NIU will confer an honorary doctorate degree this fall to James Fruchterman, who has devoted his career to bringing “Silicon Valley’s technology innovations to all of humanity, not just the richest 5 percent.”
The CEO and founder of Benetech will receive his distinction during the Graduate School commencement, scheduled for 2 p.m. Saturday, Dec. 10, in the NIU Convocation Center.
A former rocket engineer who also founded two successful for-profit, high-tech companies, Fruchterman grew up in Arlington Heights, Ill.
He is also a MacArthur Fellow, recipient of the Skoll Award for Social Entrepreneurship and winner of the 2013 Migel Medal from the American Foundation for the Blind, the highest honor in the United States for service to the field of blindness. Read more...
If Nicole Morales ever dreamed of a job other than teaching, she doesn’t remember it.
“The materials have always come really easily to me. I’ve always done well in school,” says Morales, a senior Early Childhood Education major from Rockford.
“Even when I was growing up, there were classmates of mine who came to me for help – and I always found that I was able to show them the material in a way that the teacher wasn’t able to do,” she adds. “I could shine a light in a way that wasn’t there before.”
So when the opportunity arose to get her toes wet through Educate U.S. in the Houston Independent School District last January, Morales happily took the plunge. Read more...
For K-12 educators who attended NIU’s Oct. 26 professional development conference on “Bullying: How Schools Can Respond,” a quotation presented by keynote speakers Z Nicolazzo and Molly Holmes painted a difficult picture.
“The dominant narrative (of LGBTQ bullying) depends on an inaccurate premise,” Nicolazzo said, reading from a 2013 study by researchers Elizabethe Payne and Melissa Smith.
“It assumes schools to be neutral sites where all students have an equal opportunity to succeed and that barriers to success appear when individuals’ injurious behavior or attitudes create a ‘negative’ school climate where student safety and belonging are threatened.”
What’s more, the presenters said, the increasing visibility of trans* people in the United States is matched by a growing vulnerability, risk of harm and threat of harassment.
LGBTQ students are experiencing educational environments that are less than ideal. They continue to face a lack of acceptance. Their lives are not reflected or affirmed through school curricula – and they are aware of that deficit. Read more...
Requirements have changed for educators who want to become school superintendents in Illinois – and NIU is the first university in the state to change with them.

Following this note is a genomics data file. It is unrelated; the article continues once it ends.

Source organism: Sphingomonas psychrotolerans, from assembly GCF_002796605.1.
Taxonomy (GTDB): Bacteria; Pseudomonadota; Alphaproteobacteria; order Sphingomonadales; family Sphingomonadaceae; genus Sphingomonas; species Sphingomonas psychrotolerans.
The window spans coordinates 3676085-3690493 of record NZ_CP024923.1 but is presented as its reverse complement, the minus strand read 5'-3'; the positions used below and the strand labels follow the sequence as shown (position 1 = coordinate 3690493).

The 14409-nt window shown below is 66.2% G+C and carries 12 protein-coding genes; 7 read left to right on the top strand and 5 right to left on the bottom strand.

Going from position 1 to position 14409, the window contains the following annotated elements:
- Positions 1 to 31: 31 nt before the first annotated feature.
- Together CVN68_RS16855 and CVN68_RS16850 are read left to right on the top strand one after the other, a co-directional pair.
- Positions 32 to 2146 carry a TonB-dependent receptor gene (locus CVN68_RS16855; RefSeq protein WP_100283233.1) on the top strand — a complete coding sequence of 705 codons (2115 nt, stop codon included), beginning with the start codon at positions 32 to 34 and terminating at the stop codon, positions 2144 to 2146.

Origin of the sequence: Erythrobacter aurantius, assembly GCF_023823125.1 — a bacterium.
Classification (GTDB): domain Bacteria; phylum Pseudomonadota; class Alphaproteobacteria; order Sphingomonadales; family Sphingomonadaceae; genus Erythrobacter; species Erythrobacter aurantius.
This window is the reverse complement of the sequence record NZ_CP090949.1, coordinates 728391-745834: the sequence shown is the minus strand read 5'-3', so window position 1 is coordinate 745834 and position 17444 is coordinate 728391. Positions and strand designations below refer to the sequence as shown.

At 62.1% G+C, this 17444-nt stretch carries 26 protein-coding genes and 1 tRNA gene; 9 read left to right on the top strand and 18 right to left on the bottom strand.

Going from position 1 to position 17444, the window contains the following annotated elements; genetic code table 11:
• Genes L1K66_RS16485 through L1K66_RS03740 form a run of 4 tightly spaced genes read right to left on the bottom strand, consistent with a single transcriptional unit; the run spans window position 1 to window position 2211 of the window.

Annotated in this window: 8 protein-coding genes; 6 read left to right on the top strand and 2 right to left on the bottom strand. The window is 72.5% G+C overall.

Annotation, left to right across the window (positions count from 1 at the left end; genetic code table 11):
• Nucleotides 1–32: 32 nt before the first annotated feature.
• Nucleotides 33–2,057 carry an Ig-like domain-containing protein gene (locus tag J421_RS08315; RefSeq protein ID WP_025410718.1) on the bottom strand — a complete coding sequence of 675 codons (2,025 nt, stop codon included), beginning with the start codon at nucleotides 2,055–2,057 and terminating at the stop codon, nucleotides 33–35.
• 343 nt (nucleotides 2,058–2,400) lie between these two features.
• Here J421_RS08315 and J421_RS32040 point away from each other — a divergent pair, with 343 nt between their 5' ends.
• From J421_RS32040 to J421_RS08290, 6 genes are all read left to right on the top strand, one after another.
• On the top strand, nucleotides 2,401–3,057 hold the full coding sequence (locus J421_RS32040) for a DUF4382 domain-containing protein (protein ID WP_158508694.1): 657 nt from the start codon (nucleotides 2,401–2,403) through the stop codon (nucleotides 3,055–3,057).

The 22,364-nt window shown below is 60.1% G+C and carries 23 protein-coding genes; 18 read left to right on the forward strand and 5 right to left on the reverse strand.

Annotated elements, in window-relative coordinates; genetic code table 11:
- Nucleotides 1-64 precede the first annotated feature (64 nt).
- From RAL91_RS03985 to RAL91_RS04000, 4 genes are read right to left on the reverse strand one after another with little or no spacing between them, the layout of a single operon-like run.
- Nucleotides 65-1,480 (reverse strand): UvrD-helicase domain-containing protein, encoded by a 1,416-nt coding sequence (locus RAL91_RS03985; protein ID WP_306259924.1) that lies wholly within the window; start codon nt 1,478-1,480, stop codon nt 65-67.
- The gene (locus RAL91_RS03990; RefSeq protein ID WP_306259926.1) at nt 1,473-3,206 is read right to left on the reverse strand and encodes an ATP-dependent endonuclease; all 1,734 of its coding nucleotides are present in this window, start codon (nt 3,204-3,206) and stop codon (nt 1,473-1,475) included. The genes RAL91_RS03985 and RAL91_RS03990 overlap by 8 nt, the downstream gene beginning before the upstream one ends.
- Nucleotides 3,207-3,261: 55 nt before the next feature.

Passage of Public Act 98-413 by the Illinois General Assembly updated the Illinois School Code and authorized the State Superintendent of Education, in consultation with the State Educator Preparation and Licensure Board, to develop standards for the preparation of school superintendents.
These changes have been fully implemented with the goal of ensuring the “people getting the new superintendent endorsement will have the skillset they need to be successful,” said Benjamin Creed, an assistant professor in the Department of Leadership, Educational Psychology and Foundations.
Guidelines set by the ISBE now require three semesters of internships conducted at one or more public school districts “to enable the candidate to be exposed to and to participate in a variety of educational leadership situations” with “diverse economic and cultural conditions.” Read more...
NIU has created an online training to help K-12 teachers to make data-informed decisions that will improve learning in their classrooms.
Todd Reeves, an assistant professor in the Department of Educational Technology, Research and Assessment (ETRA), and ETRA doctoral candidate Jui-Ling (Raye) Chiang, developed the “D5x4: Data in Five by Four” training.
More than 200 in-service teachers and pre-service teachers currently are participating in the 10-hour training, which presents participants with numerous data sets to review and dissect in search of how those numbers may inform instruction.
Five refers to the number of student levels at which training participants work with data: individual; subgroup; classroom; grade; and school. Four represents the types of questions explored by participants during the training: location/identification; strengths and weaknesses; status and growth; and instruction.
“5×4” is also an allusion to the aeronautics expression meaning “loud and clear.” Read more...